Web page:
Nicole Moulding, University of South Australia researcher, expert in gendered violence and women’s mental health Professor, says we need a completely new approach to women’s mental health following partner abuse
Since the age of 15, one in six Australian women report experiencing physical and/or sexual violence and one in four report emotional abuse by a current or previous cohabiting partner. But, when it comes to discussing the impact it has on women’s mental health, their trauma is pathologised, with a focus on fixing the individual, rather than addressing the societal issues.
Professor Nicole Moulding says we need a new approach with one that sees a woman’s distress as a normal response, in a society where gender inequalities and biases underpin that violence.
She says: “When women experience psychological and emotional distress in response to intimate partner violence (IPV) – and this can continue for a long time after leaving – it is generally understood and categorised as ‘trauma’, ‘anxiety’ or ‘depression’. But this serves to detach the distress from the violence and control that caused it and casts the woman survivor of that violence as having the ‘problem’, her problem, that she must now manage and recover from.
“Even if there is some understanding that the violence caused the distress, she nonetheless becomes defined as psychologically unwell and damaged. We need to reframe women’s mental health after IPV by looking at wellbeing in its social context to understand that the distress from violence is actually very normal, not diagnosable. We need to lift our gaze from the woman to all that surrounds her that allows the abuse to happen in the first instance.”
Women’s experiences of IPV
Professor Moulding and her colleagues draw on responses from a large national study to gain an understanding of women’s experiences of IPV and the far-reaching effects it has on their lives. The study showed that more than half the women surveyed were diagnosed with a mental illness after IPV.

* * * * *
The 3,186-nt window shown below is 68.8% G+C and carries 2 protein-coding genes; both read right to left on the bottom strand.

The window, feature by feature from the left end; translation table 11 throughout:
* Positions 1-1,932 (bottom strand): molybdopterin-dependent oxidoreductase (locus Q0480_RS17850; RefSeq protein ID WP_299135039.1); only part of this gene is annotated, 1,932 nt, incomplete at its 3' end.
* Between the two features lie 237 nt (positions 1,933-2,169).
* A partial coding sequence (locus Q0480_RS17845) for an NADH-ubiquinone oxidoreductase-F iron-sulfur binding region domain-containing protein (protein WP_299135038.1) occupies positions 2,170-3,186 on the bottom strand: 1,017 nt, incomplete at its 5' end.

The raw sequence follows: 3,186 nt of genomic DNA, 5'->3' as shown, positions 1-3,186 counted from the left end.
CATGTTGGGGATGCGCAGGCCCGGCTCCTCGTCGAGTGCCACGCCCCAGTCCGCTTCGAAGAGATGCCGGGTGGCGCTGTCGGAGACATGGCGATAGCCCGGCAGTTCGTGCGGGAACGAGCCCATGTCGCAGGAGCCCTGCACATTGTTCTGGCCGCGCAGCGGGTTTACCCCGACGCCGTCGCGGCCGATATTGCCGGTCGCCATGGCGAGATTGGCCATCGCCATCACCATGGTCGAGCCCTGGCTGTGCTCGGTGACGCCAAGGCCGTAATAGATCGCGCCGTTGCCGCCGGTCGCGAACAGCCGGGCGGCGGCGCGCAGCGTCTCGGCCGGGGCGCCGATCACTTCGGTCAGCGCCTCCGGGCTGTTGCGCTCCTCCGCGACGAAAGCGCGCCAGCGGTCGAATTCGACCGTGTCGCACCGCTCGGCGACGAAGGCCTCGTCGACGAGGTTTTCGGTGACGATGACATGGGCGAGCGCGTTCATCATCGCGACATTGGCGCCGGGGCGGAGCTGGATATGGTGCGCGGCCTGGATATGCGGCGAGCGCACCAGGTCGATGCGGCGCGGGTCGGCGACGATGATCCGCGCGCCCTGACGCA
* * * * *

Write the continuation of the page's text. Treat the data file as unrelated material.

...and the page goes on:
Professor Mould said: “IPV often amounts to an assault on women’s citizenship into the long term, stopping them from exercising their rights across all areas of citizenship,” she says.
“When people have good mental health, decent housing, satisfying employment, and sufficient income and can be socially connected to others, they can participate properly and equally in society as full citizens.
“When we respond to women who are struggling with mental health as a result of IPV, we need to look beyond medication and counselling to make sure they have access to decent housing, quality low-cost or free childcare so that satisfying work is possible, and support groups and other local community services to reduce isolation.
“If you look at one domain alone – such as mental health – as if it is a silo, you don’t see the compounding nature of the impact of IPV across all aspects of a women’s life.”
“There also needs to be widespread education in our community about the nature of violence against women and its impact,” she adds.
“We have to understand, as a society, that the position women survivors of partner violence find themselves in is a consequence of gendered ideas about men and women and related unequal power relations, which enable the violence in the first place and are subsequently reinforced by the violence continuing to happen.”
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